Posted in cats, pet health

Sing it to me, Daisy!

Daisy knows what it means to have the Litterpan Blues. When the two brother cats were brought in to live with us, little Daisy became the lowest of five cats in the pecking order. She took to hiding under the bed.

A month or two later, puddles of urine began appearing mysteriously here and there throughout the house.

Unfortunately in a multi-cat household, it requires patience to find out which cat is having difficulty. Since we also have a cat with a kidney problem, I first suspected that it might be her. Daisy was a suspect, though, having been found nearby several “accidents.”

For a while, I stalked each feline as he or she headed to the litterpan, keeping an eye out for any straining or repeated circling the pan that might yield a clue. You don’t know what patience is until you’ve followed a curious cat around the house and tried to appear nonchalant as it goes about its daily “toilette.” It becomes a test of who is most curious, you or the cat trying to figure out what you’re doing following it around.

There are several keys to diagnosing a urinary tract problem in cats. Soiling outside the litterpan can result from stress, such as a move or a new pet being added to the household. Or it can be a symptom of disease, such as diabetes. If you notice that your cat strains when urinating or is unable to urinate, your veterinarian should be contacted with haste. It can be a serious or even deadly situation if left untreated.

Daisy’s blood sample showed no obvious disease, so a urine sample was tested, and it appeared that she had a bladder infection. So a course of antibiotics was prescribed. How I dreaded pill-giving! By the end of the 10 days of antibiotic, she was more cheerful and outgoing, nearly a new Daisy. Nearly. She was still avoiding the litterpan sometimes.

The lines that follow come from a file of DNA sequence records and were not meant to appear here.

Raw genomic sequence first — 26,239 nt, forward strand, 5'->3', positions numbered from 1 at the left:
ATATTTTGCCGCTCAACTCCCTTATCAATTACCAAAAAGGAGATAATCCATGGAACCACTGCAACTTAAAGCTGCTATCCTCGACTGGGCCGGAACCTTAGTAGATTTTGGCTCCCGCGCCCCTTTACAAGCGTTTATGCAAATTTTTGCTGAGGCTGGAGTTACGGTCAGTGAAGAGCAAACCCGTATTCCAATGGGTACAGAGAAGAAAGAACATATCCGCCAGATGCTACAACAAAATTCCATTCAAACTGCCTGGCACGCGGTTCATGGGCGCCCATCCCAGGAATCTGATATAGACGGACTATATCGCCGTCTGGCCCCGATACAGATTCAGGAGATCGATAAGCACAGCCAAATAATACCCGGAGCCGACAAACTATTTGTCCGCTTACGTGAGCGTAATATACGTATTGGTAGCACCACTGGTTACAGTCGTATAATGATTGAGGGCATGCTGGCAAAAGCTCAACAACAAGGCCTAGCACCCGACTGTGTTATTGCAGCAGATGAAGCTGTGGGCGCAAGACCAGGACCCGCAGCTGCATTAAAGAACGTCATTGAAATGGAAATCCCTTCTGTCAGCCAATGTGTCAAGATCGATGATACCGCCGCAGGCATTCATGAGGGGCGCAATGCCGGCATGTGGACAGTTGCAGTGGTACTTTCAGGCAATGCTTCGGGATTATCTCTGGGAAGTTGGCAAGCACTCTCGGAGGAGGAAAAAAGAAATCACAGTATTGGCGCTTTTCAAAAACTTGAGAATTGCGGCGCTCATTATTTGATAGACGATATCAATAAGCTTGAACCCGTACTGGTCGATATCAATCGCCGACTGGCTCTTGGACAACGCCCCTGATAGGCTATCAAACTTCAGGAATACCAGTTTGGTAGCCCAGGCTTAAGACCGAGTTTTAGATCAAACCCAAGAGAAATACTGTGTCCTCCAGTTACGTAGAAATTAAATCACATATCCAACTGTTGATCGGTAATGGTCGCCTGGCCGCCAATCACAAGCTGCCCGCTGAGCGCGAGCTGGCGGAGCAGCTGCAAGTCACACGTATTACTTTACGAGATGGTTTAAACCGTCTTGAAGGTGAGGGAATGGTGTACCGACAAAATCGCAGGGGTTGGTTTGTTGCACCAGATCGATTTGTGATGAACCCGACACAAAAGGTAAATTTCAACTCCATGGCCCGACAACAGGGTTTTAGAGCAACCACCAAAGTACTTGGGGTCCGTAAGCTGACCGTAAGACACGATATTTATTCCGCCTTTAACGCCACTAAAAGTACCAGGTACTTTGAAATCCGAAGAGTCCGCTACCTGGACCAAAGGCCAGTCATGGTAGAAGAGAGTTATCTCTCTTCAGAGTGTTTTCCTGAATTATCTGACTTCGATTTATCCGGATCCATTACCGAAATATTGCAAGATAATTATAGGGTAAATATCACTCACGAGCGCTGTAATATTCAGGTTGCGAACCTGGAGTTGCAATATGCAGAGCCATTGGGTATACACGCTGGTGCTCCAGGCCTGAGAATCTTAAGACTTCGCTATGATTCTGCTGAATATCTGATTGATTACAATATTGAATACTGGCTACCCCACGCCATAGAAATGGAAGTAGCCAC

Call it FUS (Feline Urologic Syndrome) or FLUTD (Feline Lower Urinary Tract Disease), the problem can be an infection of the bladder or urethra, as well as irritation from struvite or calcium oxalate crystals.

A few days after the antibiotic, Daisy jumped into the empty litter pan I’d just cleaned and provided another urine sample. Feeling like I’d struck oil, I took it in to the vet’s on my way to work. The analysis revealed struvite crystals present, and so a new diet was proposed to help produce more acidic urine and prevent more crystals from forming.

I found these articles on the Web to be helpful: The Cat Fancier’s Association addresses litterpan concerns of a multi-cat household and the Cornell College of Veterinary Medicine Feline Health Center Web site tackles FLUTD causes and related treatments.

Daisy liked the new food, and within a week she was using the litterpan again, but I’m sure I’ll keep an eye on things for a long time to come. In her case, it appears that there are still several factors to resolve, the biggest being a territorial conflict. And I don’t think a pill will solve that problem!

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Owned by three cats over age 13